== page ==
As a CPA advertiser, expect to constantly optimize creatives, landing pages, copy points and publishers. Once the campaign is live, don’t just sit there and hope for the best. Provide the CPA network with optimized landing pages, like eliminating 1-2 form fields or adding some elements to capitalize around the holidays (Easter, anyone?). Updating creatives and copy points every few months can lead to increased conversions and keep your offers fresh, as any advertising campaign can become stale after time. Continually monitor publishers running your offers and determine which are backing out the best and which aren’t. Be proactive: don’t wait on your account rep to request fresh creatives and ask how publishers are performing. Information sharing is critical because the CPA network cannot optimize traffic if you don’t share it. The longer you do nothing means your offer is probably doing nothing too.

plan your cpa campaign aheadFinally, plan ahead!

Think about your product in the current and future markets. How relevant is your product to the current and future consumer? What are your long term goals? What are foreseeable changes and how will you respond to them? Can you maintain profitability year round, or does your campaign need to be tweaked to account for seasonal changes? These are important questions to ask yourself throughout the entirety of your CPA campaigns. How you respond will ultimately drive your offer performance, and lead to long-term growth and success.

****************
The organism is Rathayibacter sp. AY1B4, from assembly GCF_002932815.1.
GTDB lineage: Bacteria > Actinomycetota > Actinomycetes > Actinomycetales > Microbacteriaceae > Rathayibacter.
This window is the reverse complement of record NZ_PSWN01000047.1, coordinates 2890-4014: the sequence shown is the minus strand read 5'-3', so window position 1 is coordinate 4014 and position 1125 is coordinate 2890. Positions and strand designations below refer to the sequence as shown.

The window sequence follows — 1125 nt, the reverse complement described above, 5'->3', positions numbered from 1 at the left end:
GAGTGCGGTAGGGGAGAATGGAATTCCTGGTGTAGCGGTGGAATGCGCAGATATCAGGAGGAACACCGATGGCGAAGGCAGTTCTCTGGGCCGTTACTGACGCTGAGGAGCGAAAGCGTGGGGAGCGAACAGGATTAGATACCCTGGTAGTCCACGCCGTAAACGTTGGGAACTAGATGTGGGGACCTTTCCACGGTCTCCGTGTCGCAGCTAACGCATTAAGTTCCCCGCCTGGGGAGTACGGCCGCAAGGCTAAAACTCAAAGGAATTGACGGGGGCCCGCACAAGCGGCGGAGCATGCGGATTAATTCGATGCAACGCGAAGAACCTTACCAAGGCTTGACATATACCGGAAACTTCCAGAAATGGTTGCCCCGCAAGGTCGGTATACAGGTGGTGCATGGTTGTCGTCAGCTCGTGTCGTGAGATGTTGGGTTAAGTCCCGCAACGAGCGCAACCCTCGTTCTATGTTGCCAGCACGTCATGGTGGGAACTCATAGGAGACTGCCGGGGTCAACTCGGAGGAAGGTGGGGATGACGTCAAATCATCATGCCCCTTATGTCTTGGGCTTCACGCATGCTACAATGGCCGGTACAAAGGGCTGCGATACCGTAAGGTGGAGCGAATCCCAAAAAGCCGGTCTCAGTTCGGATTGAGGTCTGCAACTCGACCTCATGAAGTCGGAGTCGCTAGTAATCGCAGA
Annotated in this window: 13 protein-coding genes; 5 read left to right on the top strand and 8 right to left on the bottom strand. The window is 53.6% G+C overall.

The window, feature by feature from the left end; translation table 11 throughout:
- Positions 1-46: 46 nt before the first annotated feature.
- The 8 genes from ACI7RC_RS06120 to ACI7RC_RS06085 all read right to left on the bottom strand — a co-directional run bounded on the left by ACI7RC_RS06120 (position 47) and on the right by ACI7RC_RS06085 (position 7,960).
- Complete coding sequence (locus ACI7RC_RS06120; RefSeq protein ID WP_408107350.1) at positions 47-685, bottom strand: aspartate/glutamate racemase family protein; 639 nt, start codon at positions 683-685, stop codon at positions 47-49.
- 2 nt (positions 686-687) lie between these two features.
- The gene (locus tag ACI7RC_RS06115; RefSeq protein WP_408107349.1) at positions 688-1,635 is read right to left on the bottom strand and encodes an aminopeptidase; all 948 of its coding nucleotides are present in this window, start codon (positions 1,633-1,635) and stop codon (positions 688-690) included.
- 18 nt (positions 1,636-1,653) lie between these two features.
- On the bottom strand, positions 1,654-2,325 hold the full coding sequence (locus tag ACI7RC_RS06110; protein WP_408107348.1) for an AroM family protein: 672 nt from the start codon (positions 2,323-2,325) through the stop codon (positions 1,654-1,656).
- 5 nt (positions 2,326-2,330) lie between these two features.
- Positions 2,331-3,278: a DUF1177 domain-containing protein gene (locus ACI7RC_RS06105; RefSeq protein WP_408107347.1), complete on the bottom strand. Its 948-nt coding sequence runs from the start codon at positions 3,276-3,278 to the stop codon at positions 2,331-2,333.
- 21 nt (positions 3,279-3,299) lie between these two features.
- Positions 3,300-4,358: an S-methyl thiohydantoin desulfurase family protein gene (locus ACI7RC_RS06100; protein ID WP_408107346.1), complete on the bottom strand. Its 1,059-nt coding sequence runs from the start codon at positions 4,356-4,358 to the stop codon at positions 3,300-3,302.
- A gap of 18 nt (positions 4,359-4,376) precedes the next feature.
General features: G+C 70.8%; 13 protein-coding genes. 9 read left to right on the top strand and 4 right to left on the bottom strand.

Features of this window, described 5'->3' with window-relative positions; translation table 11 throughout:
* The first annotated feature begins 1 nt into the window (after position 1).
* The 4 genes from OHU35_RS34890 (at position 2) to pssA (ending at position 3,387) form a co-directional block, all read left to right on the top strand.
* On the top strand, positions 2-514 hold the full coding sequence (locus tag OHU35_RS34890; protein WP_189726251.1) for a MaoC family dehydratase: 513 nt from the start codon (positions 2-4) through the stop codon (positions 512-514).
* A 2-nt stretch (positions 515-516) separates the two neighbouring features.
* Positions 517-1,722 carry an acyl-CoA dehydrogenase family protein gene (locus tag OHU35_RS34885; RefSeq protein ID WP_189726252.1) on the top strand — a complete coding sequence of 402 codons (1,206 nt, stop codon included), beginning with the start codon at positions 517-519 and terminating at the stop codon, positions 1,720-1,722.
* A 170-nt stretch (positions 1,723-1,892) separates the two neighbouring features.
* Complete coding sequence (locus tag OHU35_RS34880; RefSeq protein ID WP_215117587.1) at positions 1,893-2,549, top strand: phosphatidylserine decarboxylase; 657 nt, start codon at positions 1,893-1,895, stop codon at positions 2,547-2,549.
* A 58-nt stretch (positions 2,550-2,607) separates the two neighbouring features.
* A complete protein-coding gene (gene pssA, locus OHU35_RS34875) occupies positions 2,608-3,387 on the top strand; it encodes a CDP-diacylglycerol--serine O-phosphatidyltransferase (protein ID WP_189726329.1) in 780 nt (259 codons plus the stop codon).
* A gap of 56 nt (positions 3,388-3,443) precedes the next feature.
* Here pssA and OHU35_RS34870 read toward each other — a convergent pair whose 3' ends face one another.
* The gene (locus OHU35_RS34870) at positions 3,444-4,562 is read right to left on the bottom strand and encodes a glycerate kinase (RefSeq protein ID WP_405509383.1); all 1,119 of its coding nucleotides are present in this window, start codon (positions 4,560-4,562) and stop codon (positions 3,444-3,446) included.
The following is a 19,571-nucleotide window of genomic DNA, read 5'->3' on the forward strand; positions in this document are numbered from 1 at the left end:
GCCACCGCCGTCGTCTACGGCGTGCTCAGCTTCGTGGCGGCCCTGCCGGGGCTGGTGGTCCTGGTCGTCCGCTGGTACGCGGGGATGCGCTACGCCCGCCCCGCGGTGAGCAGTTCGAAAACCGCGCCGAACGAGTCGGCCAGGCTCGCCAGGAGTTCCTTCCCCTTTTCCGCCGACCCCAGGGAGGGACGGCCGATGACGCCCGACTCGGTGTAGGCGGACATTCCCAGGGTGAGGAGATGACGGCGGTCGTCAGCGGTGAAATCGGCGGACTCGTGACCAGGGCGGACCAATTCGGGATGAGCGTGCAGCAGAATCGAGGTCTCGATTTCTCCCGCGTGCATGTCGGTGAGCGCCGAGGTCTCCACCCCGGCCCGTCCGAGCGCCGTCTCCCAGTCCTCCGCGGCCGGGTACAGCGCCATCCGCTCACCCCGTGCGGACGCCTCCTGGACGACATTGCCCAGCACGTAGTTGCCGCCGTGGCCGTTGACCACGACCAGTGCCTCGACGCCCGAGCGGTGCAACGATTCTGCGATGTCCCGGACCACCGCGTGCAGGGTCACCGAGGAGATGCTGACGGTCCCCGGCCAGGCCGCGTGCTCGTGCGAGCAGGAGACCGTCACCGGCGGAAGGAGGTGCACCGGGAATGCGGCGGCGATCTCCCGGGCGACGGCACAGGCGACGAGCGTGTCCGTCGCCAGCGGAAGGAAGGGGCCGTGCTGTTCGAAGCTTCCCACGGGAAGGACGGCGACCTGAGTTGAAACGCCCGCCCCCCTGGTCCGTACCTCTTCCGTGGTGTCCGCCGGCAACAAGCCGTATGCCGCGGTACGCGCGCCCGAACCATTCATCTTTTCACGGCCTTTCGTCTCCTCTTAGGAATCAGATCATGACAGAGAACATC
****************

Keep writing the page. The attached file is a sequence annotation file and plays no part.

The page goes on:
About the Author:
Jenna Dietz, Clickbooth Advertising Consultant

Jenna Dietz graduated from Indiana University.  Before coming to Clickbooth, she worked as a Media Buyer for a full-service advertising agency where she specialized in planning, buying and optimizing CPM and CPC campaigns for her local, regional and national clients. As an Advertising Consultant, Jenna specializes in education, health care and survey lead generation. In her spare time, Jenna is an avid sports fan, specifically IU and KU basketball and Colts football.